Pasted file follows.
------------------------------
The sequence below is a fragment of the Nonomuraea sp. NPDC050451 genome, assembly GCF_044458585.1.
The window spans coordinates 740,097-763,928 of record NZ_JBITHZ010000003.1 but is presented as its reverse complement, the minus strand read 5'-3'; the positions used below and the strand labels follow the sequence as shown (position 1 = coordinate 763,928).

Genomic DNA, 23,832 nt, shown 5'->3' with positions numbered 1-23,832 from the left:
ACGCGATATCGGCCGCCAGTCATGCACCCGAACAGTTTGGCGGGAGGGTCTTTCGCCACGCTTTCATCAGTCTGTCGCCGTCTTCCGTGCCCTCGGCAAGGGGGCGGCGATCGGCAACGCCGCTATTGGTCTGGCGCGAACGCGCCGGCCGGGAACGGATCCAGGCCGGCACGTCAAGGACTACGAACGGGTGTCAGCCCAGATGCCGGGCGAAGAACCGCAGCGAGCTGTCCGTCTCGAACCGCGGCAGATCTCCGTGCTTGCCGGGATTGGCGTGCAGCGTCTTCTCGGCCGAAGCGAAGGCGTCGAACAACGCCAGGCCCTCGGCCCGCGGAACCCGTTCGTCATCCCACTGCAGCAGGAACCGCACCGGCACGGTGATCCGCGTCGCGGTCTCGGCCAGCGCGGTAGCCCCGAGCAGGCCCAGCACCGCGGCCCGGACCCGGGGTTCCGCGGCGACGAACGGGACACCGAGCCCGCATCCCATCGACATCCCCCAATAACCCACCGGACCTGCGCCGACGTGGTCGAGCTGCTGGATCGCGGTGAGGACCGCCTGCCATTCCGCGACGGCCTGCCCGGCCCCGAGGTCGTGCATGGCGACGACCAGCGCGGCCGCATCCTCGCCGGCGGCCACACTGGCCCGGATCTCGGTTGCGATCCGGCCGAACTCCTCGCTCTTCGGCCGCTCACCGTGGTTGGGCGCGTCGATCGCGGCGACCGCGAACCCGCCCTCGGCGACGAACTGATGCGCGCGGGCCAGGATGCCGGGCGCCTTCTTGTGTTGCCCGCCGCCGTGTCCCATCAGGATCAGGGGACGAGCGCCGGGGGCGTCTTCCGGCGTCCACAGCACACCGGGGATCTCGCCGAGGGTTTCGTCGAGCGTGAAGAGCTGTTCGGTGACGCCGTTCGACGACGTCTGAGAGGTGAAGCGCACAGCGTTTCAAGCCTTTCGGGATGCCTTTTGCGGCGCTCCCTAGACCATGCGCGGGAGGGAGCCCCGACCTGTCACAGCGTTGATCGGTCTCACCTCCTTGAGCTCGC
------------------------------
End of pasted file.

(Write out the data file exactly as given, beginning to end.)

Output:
The sequence below is a fragment of the Nonomuraea sp. NPDC050451 genome, assembly GCF_044458585.1.
The window spans coordinates 740,097-763,928 of record NZ_JBITHZ010000003.1 but is presented as its reverse complement, the minus strand read 5'-3'; the positions used below and the strand labels follow the sequence as shown (position 1 = coordinate 763,928).

Genomic DNA, 23,832 nt, shown 5'->3' with positions numbered 1-23,832 from the left:
ACGCGATATCGGCCGCCAGTCATGCACCCGAACAGTTTGGCGGGAGGGTCTTTCGCCACGCTTTCATCAGTCTGTCGCCGTCTTCCGTGCCCTCGGCAAGGGGGCGGCGATCGGCAACGCCGCTATTGGTCTGGCGCGAACGCGCCGGCCGGGAACGGATCCAGGCCGGCACGTCAAGGACTACGAACGGGTGTCAGCCCAGATGCCGGGCGAAGAACCGCAGCGAGCTGTCCGTCTCGAACCGCGGCAGATCTCCGTGCTTGCCGGGATTGGCGTGCAGCGTCTTCTCGGCCGAAGCGAAGGCGTCGAACAACGCCAGGCCCTCGGCCCGCGGAACCCGTTCGTCATCCCACTGCAGCAGGAACCGCACCGGCACGGTGATCCGCGTCGCGGTCTCGGCCAGCGCGGTAGCCCCGAGCAGGCCCAGCACCGCGGCCCGGACCCGGGGTTCCGCGGCGACGAACGGGACACCGAGCCCGCATCCCATCGACATCCCCCAATAACCCACCGGACCTGCGCCGACGTGGTCGAGCTGCTGGATCGCGGTGAGGACCGCCTGCCATTCCGCGACGGCCTGCCCGGCCCCGAGGTCGTGCATGGCGACGACCAGCGCGGCCGCATCCTCGCCGGCGGCCACACTGGCCCGGATCTCGGTTGCGATCCGGCCGAACTCCTCGCTCTTCGGCCGCTCACCGTGGTTGGGCGCGTCGATCGCGGCGACCGCGAACCCGCCCTCGGCGACGAACTGATGCGCGCGGGCCAGGATGCCGGGCGCCTTCTTGTGTTGCCCGCCGCCGTGTCCCATCAGGATCAGGGGACGAGCGCCGGGGGCGTCTTCCGGCGTCCACAGCACACCGGGGATCTCGCCGAGGGTTTCGTCGAGCGTGAAGAGCTGTTCGGTGACGCCGTTCGACGACGTCTGAGAGGTGAAGCGCACAGCGTTTCAAGCCTTTCGGGATGCCTTTTGCGGCGCTCCCTAGACCATGCGCGGGAGGGAGCCCCGACCTGTCACAGCGTTGATCGGTCTCACCTCCTTGAGCTCGC